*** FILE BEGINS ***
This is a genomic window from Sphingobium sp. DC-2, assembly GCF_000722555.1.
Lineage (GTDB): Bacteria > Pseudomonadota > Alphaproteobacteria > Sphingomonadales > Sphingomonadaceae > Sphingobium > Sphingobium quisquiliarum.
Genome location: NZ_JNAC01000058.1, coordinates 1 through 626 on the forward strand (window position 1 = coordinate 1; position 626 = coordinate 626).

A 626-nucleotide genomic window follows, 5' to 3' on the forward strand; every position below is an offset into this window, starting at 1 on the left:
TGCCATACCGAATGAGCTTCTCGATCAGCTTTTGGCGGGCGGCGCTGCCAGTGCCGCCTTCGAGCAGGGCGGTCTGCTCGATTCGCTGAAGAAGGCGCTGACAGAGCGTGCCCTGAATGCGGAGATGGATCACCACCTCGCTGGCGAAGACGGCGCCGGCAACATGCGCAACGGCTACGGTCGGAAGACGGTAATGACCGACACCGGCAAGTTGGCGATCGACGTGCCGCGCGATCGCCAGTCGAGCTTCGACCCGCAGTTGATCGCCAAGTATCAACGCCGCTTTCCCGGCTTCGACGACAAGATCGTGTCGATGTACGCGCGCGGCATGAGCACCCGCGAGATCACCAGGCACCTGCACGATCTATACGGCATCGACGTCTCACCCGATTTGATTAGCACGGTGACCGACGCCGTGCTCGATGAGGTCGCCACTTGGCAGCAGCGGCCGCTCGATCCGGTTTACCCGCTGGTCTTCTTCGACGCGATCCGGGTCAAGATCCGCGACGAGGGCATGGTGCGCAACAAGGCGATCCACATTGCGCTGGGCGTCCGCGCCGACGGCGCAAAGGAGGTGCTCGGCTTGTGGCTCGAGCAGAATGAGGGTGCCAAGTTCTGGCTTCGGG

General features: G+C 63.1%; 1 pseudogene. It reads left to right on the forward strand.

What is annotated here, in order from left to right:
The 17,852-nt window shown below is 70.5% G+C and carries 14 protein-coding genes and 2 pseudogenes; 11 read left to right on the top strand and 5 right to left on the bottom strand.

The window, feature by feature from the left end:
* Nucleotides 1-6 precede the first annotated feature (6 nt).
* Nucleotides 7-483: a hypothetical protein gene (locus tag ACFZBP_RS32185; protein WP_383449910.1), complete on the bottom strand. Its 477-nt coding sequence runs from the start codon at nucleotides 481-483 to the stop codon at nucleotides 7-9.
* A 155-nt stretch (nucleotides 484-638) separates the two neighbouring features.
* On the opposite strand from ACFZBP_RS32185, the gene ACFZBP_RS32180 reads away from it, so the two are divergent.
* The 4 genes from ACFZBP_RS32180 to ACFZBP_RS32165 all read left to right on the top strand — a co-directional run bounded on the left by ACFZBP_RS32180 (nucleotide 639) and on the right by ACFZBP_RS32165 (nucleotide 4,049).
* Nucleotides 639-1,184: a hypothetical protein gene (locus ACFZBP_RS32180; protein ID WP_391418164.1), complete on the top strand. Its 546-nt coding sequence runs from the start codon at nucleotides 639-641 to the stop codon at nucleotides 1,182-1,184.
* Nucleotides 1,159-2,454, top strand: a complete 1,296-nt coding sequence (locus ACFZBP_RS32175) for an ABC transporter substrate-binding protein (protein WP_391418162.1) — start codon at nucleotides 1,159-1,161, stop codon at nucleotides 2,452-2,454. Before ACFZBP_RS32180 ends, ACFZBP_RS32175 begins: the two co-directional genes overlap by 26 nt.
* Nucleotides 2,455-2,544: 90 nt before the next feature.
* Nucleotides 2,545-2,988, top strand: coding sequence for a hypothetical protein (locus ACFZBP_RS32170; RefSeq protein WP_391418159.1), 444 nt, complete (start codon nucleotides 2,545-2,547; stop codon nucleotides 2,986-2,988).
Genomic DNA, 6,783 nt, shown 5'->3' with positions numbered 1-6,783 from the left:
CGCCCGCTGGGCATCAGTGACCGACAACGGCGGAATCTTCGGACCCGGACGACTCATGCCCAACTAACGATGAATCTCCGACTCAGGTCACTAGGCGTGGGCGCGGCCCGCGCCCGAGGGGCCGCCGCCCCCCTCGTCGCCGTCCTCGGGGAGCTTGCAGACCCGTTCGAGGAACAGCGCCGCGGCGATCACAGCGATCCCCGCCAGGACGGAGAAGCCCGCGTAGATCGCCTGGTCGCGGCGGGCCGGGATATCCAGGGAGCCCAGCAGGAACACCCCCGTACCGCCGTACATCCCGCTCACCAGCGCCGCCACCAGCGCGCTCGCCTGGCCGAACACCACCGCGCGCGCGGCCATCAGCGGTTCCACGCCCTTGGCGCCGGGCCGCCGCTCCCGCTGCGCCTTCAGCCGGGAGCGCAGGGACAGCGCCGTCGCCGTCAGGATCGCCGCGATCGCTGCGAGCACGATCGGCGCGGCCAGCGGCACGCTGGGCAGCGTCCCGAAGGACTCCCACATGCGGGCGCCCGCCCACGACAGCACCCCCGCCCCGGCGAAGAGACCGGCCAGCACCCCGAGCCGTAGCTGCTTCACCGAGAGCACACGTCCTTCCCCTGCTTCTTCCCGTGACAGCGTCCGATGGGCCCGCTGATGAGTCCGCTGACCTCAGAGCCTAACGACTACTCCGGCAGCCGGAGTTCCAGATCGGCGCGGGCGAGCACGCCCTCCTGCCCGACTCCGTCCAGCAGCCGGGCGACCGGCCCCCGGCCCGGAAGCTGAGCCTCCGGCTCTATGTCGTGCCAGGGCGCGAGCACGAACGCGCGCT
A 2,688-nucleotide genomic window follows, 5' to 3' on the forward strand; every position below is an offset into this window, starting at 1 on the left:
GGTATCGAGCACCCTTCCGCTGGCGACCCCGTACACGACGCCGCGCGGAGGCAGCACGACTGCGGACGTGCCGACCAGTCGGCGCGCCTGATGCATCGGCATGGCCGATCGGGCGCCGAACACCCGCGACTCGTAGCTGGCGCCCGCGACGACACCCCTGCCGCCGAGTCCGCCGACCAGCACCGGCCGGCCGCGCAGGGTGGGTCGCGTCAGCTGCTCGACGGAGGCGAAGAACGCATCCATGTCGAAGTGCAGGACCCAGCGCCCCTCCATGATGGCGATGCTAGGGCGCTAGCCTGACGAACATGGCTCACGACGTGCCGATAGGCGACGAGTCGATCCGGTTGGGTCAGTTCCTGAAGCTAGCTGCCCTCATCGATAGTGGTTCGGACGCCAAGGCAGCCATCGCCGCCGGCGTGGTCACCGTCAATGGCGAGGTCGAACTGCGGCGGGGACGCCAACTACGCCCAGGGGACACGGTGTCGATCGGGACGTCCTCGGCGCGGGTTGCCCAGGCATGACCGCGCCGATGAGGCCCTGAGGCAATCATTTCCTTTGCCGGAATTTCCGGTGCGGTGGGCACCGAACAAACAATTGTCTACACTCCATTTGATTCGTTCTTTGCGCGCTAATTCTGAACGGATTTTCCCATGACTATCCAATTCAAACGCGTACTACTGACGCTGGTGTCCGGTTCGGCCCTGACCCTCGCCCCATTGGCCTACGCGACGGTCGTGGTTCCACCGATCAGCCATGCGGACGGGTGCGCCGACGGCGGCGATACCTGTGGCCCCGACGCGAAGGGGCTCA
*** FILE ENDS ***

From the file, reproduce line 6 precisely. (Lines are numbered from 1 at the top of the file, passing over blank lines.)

General features: G+C 63.1%; 1 pseudogene. It reads left to right on the forward strand.